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‘Inequality, exclusion from governance fuel extremism’

“Extremist ideologies find fertile recruiting grounds in countries where there are high levels of inequality, and in which segments of the population are excluded from participation in governance and economic opportunity,” said Canadian High Commissioner in Pakistan, Perry John Calderwood.

This was observed by Calderwood during his keynote address at a three-day international conference, Towards Inclusive Governance and Efficient Institutions for Sustainable Development, which opened at the University of Karachi’s on Tuesday. The event was organised by the Applied Economics Research Centre.

Canada accepted 35,000 Syrian refugees last year and will accept a similar number of refugees this year too, the high commissioner stated. “It should be the right of every citizen of a country to participate fully in all aspects of society, including its governance structures”, he added.

Calderwood added that over 90 percent of Canadian children are educated in public schools, with the remainder either studying at independent schools or at home. He also pointed out that there are nearly 200 countries in the world and many of the world’s largest countries have never had a female leader; the countries included United States, China, Japan, France and Russia.

“Few countries which have had women leaders, including in South Asia, have tended to emerge from prominent political families.” Professor Dr Muhammad Ajmal Khan, vice chancellor of KU, while addressing the inaugural ceremony said Pakistan makes new policies and then changes them in a few years. He stressed on there being a dire need of sustainability in our policy making process.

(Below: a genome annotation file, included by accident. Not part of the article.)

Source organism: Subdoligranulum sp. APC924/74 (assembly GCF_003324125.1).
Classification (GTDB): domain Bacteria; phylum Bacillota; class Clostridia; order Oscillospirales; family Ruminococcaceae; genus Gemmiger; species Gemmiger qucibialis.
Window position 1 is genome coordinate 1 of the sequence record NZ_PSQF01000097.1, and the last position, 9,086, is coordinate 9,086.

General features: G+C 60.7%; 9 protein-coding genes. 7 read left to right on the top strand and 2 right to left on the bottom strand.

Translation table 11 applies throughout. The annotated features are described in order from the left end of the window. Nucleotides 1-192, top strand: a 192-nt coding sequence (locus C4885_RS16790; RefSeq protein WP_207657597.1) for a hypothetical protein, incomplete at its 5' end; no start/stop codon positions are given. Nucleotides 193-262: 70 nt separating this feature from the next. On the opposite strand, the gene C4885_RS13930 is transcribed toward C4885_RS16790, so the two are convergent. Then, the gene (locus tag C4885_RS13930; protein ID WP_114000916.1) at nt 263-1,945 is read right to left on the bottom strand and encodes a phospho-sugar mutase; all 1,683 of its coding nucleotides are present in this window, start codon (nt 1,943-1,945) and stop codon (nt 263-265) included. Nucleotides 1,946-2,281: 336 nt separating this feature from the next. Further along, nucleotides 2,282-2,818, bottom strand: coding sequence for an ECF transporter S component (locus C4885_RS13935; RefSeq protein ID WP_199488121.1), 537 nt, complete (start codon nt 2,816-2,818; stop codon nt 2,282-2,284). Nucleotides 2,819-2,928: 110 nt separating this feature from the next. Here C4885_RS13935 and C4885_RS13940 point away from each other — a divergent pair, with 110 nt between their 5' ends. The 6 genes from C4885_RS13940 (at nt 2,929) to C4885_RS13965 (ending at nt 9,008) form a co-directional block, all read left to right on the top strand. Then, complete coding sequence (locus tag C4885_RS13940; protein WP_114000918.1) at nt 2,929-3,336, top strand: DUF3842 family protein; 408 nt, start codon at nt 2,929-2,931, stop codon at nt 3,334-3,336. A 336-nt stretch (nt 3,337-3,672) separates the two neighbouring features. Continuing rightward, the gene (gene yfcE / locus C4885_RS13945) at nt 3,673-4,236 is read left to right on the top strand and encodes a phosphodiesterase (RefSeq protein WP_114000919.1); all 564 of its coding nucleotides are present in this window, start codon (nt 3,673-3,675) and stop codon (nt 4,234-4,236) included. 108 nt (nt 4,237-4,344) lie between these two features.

Khan said the Sustainable Development Goals can only be achieved if we make sustainable policies, policies that remain intact despite a transfer of power from one political government to the other. He further said that the world is facing environmental issues and that, today, economists and sociologists should be made key stakeholders in the resolution of this greater challenge.

Every individual would have to play their role for these problems to be resolved, and the country would have to inculcate good governance for it to progress, the VC added. He said that accountability, rule of law, transparency and equal provision of facilities are the main features of good governance. History is rife with examples of those societies progressing wherein every citizen was provided with equal opportunities of livelihood, he stated.

AERC Director Prof Dr Samina Khalil welcomed the foreign guest speakers and diplomats in the conference. Two research papers by Ishtiaq Ahmed and Ali Azam respectively were also presented at the event.

The researchers maintained that sustainable development is not only key for future generations’ survival but is also an urgent need with respect to global warming. A market’s fundamental approach highlights the importance of governance for achieving the goal of sustainable development. Developing countries such as SAARC were also called upon to take keen interest in sustainable development, especially because their poor governance can greatly cost the humanity.

Reporter. ‘Inequality, exclusion from governance fuel extremism’. The News, October 26, 2017.

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